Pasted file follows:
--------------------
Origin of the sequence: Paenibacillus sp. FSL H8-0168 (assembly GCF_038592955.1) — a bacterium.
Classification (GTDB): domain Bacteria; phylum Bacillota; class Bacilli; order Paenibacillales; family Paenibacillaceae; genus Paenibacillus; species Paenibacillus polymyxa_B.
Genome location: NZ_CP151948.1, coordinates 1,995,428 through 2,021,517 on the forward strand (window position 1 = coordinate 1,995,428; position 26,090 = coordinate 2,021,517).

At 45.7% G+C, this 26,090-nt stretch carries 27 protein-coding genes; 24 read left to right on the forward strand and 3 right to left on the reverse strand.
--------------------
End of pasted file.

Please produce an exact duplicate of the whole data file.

Origin of the sequence: Paenibacillus sp. FSL H8-0168 (assembly GCF_038592955.1) — a bacterium.
Classification (GTDB): domain Bacteria; phylum Bacillota; class Bacilli; order Paenibacillales; family Paenibacillaceae; genus Paenibacillus; species Paenibacillus polymyxa_B.
Genome location: NZ_CP151948.1, coordinates 1,995,428 through 2,021,517 on the forward strand (window position 1 = coordinate 1,995,428; position 26,090 = coordinate 2,021,517).

At 45.7% G+C, this 26,090-nt stretch carries 27 protein-coding genes; 24 read left to right on the forward strand and 3 right to left on the reverse strand.